Not just WYSIWYG. There are TeX and laTeX templates that aim to separate content from structure, and have been for a long time. There are even elements of it in roff. Just how old was that patent?

  • Re:Ridiculous. (Score:3, Interesting)

    by stikves (127823) on Friday May 29, 2009 @06:39PM (#28144931) Homepage

    Defense does not necessarily need to be incompetent. As long as the accuser can demonstrate that the patent applies, defense has no choice, until the patent used itself is invalidated, which is not easy. (Remember that one-click shopping patent of Amazon).

    I've only seen one recent case of Microsoft using patents against competition (FAT vs TomTom). However, every year they have to pay hundreds of millions of dollars to unknown companies. Especially the Eolas case was ridiculous, and those money, unfortunately, goes from our wallets, as the MS tax, when we purchase a new Dell system.

  • by belmolis (702863) <billposer AT alum DOT mit DOT edu> on Friday May 29, 2009 @06:43PM (#28144983) Homepage

    The use of XML for documents may postdate the patent, but text processing systems that separate document structure from details of formatting go back at least to the late 1970s in the form of Brian Reid's Scribe. Unless I have misunderstood the patent, this constitutes prior art.

  • by FooRat (182725) on Friday May 29, 2009 @07:21PM (#28145313)

    You're joking, right? I develop an XML editor as my living, so I'm more than passingly familiar with this topic. Generating XML is on the order of a few hundred lines of code. A proper, full XML parser is on the order of 100,000 lines of code. The xerces source code is over 300,000 lines of code - there's a reason for that - does that sound "simple" to you? Even the simplest of XML parsers (and even if you only a tiny subset of XML) is orders of magnitude more complex and time-consuming than merely generating XML, which is trivial. Sure there's "very specific documentation" - so what? Have you even looked at that specification? The full specification is large. Having "very specific documentation" for something has nothing to do with difficulty of implementation (I'm sure there's "very specific documentation" for wiring a 747 too). And a parser has to handle so many more cases than a generator. And is much more work to test. For reasonably simple cases, you can write a generator that can generate a valid fairly complex XML document in under an hour. Good luck writing a proper XML parser in under an hour for an XML document of the same complexity.

  • Re:Ridiculous. (Score:1, Interesting)

    by Anonymous Coward on Friday May 29, 2009 @07:21PM (#28145315)

    This patent does NOT apply to any markup language. Markup languages are generally handled as: [markup] some text [more markup] more text, etc. In general, the markup is embedded in the text with appropriate identifiers to separate markup from content.

    This patent is about removing the embedded nature of markup, so that the content is raw text, the markups are maintained as a list of markup codes with appropriate 'pointers' into the raw text. This way a single document can have multiple views while having only a single copy of the content. There is no 'transform' going on as others claim.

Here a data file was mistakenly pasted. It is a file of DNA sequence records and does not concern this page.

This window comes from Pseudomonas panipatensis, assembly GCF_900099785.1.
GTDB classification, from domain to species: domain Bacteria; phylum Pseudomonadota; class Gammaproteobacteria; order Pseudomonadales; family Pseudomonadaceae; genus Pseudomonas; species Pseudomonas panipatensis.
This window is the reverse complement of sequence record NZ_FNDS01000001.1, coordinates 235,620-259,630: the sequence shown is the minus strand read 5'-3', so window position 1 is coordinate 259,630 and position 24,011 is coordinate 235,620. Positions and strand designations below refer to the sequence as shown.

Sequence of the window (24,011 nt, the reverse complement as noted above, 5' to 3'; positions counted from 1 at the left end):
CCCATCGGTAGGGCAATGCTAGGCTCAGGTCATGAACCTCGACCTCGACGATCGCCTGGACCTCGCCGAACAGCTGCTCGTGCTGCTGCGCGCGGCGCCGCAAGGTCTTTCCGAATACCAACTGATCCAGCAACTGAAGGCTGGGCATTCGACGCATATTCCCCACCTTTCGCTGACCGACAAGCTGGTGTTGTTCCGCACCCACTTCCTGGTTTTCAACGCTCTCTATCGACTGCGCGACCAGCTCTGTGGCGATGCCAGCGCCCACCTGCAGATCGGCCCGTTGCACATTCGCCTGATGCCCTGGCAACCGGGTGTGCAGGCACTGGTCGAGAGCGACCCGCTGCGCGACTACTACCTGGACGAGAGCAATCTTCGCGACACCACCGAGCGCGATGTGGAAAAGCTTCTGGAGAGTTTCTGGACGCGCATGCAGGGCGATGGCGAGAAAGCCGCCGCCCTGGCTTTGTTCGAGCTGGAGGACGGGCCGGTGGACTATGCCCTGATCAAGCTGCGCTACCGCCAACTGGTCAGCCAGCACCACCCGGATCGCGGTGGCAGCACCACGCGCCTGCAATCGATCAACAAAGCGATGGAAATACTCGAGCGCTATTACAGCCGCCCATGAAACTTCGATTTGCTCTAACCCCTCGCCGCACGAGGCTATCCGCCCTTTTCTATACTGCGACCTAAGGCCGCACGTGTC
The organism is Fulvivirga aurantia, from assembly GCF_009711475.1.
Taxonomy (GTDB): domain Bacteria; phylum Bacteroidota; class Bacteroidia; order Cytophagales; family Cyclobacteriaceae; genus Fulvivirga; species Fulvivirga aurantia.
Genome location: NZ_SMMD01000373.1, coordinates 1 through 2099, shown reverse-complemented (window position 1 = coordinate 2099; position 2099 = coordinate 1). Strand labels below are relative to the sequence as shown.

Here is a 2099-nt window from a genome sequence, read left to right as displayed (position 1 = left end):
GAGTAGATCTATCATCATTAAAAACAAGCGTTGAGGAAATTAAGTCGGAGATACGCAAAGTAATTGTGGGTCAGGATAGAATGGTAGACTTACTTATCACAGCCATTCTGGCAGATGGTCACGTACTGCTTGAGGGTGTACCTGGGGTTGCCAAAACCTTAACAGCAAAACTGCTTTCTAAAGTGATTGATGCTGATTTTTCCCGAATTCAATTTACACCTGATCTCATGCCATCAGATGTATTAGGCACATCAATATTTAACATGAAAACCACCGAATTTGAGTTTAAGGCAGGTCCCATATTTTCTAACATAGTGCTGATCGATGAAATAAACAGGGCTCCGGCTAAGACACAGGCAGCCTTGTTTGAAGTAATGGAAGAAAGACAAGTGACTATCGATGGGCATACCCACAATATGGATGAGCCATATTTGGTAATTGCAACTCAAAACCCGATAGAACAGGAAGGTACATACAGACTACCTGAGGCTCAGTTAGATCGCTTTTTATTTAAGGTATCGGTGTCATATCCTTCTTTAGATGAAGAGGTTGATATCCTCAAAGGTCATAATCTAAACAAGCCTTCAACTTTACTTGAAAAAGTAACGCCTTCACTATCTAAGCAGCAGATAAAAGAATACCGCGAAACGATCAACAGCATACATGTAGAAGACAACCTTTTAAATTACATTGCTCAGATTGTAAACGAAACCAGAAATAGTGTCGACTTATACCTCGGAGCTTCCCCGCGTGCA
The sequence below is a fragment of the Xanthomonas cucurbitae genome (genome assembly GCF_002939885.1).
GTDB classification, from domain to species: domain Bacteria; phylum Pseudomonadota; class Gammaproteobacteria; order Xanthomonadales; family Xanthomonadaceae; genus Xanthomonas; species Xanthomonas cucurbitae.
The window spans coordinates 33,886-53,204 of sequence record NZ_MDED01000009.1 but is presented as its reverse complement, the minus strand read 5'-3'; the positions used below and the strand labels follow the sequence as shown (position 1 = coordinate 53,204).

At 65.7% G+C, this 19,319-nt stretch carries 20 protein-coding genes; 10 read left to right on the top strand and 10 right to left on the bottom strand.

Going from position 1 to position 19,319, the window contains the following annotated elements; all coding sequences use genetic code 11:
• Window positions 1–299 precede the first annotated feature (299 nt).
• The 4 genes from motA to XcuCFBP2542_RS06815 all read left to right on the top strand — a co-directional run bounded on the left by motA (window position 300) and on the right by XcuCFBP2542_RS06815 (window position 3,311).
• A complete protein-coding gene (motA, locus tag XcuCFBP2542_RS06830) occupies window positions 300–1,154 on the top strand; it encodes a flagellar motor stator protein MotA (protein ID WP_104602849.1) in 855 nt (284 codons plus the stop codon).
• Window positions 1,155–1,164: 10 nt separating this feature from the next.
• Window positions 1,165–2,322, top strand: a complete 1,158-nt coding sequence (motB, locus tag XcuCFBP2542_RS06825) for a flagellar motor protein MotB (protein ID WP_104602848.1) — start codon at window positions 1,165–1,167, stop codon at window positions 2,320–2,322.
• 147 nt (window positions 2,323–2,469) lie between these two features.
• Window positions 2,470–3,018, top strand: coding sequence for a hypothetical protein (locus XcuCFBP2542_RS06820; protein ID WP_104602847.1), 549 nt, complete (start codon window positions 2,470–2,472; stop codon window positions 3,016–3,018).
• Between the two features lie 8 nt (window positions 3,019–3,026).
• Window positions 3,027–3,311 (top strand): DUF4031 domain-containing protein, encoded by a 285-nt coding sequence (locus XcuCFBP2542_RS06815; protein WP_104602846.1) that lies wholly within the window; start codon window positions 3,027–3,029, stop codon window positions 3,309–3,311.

Was this 'obvious'? All markup languages to my knowledge used embedded codes, so this does seem to me to be a new concept, strikingly different from the existing art. I think a strong case can be made that the concept was enough different to be patentable. Was there prior art? I don't know and won't spend the time to research it, thats the lawyers jobs.

    How does this apply to XML editors? I haven't read the court case, but if indeed the implementation of the editor stored the metadata separately with pointers into a raw content stream, then there is a potential lawsuit. But it is NOT so cut and dried as to be considered 'ridiculous'...

  • by Anonymous Coward on Friday May 29, 2009 @08:50PM (#28146015)

    Was the case undefended? Default Judgment?

    One would expect 1/2 competent lawyers to put in a discovery motion that would slow things down.
    MS should just ask the open source folk to identify prior art with a reward. They still assume they are pretty good at it - or don't or can't because their same Lawyers may spot some prior art MS is trying to claim.
    Produce a list of 100 prior arts, and then ask for costs

    Before computer 'editors' were mainstream on PC's, there were 'Editors' for newspaper layouts.
    Now metadata - Hello rest of world, how do you think Asian Languages like Chinese and Japanese get rendered - yup metadata. Markup languages were on mainframes before PC's existed. Also Fujitsu did the same for programs and data with DSECT's. I expect Fujitsu / Digital are not enforcing their patents or that they have expired.

    Note the US does not recognize foreign patents, and layers can weasel out of trouble claiming they are obscure, when things get tough and money is in the offering. Which is why the list of products made in the USA will cease if the BS prevails.